The most popular Epic Pass provides the pass holder an amazing option for Unlimited Access to Stowe, several resorts west of the Mississippi as well as access, with some restrictions, to several exclusive Resorts in Europe within the coming ski season 2017/2018. This standard Epic Pass is listed at $849 (now through Sept. 4, when we understand it is expected to increase in price). The typical walk up rate last year at Stowe Mountain Resort was $122. While there were certainly some deals to be had and we did have access to some of those deals and pass along the savings from the Resort to you, the point is with the new price of the Epic Pass at $849 you would pay for the pass with the $122 walk up rate in less than 7 days of skiing/riding, either here OR a combination of here AND out west!
And, the beauty of this pass, especially for those within driving range of Stowe or even fly/drive you can “Ski Like a Local” here in Stowe.
How? Well, say you planned your escape to Stowe, and ok, New England weather becomes, well, New England weather. You find yourself on the mountain and the conditions are as we say, not exactly pristine. Well, if you had plunked down the walk up rate (or even a discounted rate) you may have felt the need to “tough it out” and ski/ride through that weather. With this pass you can do as the locals, try a few runs, say, ok this isn’t my cup of tea, count it as a ski day, and head for early après ski happenings in town and not feel the loss as you would before; just like a local. All knowing you can come back and ski it again as you have paid for unlimited lifts this season through that pass.
As a “local” ourselves (a transplanted local, for sure) we love the pass idea as it allows us to get as many runs in as possible between check out and check in on select weekdays and the occasional Sunday! We, as you may be able to see here, are very excited to welcome our new neighbor to Stowe with their Epic Pass. Give us a call and let us help you coordinate a unique experience here in Stowe, Vermont.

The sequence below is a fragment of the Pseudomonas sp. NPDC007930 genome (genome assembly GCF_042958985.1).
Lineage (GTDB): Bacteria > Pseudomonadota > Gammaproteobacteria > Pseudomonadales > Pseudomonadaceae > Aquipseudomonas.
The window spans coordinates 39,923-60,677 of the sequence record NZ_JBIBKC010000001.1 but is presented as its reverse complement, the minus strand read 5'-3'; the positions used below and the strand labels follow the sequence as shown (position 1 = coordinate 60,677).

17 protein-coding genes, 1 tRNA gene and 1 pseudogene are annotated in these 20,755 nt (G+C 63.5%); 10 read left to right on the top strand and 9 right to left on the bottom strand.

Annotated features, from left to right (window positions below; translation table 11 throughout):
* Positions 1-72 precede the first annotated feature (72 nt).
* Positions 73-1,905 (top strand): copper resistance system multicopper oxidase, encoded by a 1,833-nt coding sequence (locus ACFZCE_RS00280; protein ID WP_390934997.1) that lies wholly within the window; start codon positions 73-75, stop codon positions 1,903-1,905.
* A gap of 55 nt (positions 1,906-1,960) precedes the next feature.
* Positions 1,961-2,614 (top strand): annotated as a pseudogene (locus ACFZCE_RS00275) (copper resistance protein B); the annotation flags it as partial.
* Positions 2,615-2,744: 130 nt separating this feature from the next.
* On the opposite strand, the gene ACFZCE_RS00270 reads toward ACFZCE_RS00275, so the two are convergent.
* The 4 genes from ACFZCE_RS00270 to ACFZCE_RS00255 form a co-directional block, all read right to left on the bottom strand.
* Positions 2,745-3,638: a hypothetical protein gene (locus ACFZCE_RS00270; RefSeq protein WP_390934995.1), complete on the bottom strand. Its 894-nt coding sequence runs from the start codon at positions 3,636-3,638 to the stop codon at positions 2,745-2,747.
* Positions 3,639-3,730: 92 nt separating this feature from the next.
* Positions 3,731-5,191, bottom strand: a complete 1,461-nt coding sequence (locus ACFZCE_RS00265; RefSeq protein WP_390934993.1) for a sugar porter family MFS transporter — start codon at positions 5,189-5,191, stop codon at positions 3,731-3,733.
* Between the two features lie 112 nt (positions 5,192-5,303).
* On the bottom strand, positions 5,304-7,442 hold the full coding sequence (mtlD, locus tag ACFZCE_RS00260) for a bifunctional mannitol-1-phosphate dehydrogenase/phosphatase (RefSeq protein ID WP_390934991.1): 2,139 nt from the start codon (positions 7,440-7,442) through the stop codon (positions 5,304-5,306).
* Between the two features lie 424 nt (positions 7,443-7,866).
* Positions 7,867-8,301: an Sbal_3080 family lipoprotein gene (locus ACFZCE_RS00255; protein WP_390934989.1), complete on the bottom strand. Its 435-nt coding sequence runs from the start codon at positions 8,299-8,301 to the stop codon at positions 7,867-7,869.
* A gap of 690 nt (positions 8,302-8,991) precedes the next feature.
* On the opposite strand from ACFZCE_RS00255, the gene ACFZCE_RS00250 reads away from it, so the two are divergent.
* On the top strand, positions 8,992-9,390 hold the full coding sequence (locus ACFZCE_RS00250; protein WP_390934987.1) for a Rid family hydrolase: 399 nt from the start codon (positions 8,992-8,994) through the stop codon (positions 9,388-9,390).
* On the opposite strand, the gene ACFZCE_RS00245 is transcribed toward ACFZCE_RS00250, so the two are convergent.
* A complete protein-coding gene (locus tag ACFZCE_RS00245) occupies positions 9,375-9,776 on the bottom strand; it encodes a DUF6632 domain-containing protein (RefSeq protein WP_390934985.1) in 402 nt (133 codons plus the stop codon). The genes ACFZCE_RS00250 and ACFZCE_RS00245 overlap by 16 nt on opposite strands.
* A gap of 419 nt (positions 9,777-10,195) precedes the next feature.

See you outside,
Insert yourself in this scene!
Of the many rewards of this adventure of being Owners and Innkeepers of the Brass Lantern Inn here in Stowe, Vermont, one of the most special to us is the opportunity to welcome back guests, rather, friends.
We recognize that part of the experience of staying in an intimately scaled Bed & Breakfast such as ours is the sense of place that is only available in this unique style of lodging. In our search for a lodging business we were continually attracted to those B&B’s that were in the 8 to 12 guest room size. With our 9 guest rooms, and, both of us directly involved in the day to day operations of this Inn, we then have the reward of meeting and hosting so many wonderful guests that when they can, and in every way, return as our friends.
Just this past Memorial Day Weekend I was able to slip out of the Inn (thank you Mary Anne!) and go mountain biking with a friend who has stayed here multiple times over the past 7-1/2 years of our tenure here. And due to the generous offer of another returning friend, I have had the chance to drive a Ford Mustang, “Bullitt,” created in similar style to the 1968 Mustang GT and movie of the same name, starring Steve McQueen. Remember those car chase scenes through the streets of San Francisco? Ok, in my little tour through the back country roads of Vermont, I kept all four wheels on the ground (as we of course want our friends to return…). It was just so much fun getting behind the wheel of 300 horses.